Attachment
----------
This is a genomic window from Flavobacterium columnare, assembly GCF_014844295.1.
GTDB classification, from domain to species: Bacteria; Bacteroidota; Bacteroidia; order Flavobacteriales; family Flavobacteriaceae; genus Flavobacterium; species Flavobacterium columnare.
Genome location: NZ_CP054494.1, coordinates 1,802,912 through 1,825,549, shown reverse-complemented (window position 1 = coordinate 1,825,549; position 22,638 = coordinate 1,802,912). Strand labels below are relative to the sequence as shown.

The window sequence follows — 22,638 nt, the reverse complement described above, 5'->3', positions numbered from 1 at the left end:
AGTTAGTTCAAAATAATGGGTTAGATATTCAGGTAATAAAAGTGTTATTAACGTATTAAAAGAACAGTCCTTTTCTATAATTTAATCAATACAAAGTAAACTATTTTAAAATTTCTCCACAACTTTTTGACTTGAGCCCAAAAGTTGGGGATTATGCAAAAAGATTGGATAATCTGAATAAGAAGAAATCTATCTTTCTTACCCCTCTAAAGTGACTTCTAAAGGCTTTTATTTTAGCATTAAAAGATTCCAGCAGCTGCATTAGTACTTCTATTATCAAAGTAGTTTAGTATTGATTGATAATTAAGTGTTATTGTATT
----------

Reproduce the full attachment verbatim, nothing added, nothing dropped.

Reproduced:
This is a genomic window from Flavobacterium columnare, assembly GCF_014844295.1.
GTDB classification, from domain to species: Bacteria; Bacteroidota; Bacteroidia; order Flavobacteriales; family Flavobacteriaceae; genus Flavobacterium; species Flavobacterium columnare.
Genome location: NZ_CP054494.1, coordinates 1,802,912 through 1,825,549, shown reverse-complemented (window position 1 = coordinate 1,825,549; position 22,638 = coordinate 1,802,912). Strand labels below are relative to the sequence as shown.

The window sequence follows — 22,638 nt, the reverse complement described above, 5'->3', positions numbered from 1 at the left end:
AGTTAGTTCAAAATAATGGGTTAGATATTCAGGTAATAAAAGTGTTATTAACGTATTAAAAGAACAGTCCTTTTCTATAATTTAATCAATACAAAGTAAACTATTTTAAAATTTCTCCACAACTTTTTGACTTGAGCCCAAAAGTTGGGGATTATGCAAAAAGATTGGATAATCTGAATAAGAAGAAATCTATCTTTCTTACCCCTCTAAAGTGACTTCTAAAGGCTTTTATTTTAGCATTAAAAGATTCCAGCAGCTGCATTAGTACTTCTATTATCAAAGTAGTTTAGTATTGATTGATAATTAAGTGTTATTGTATT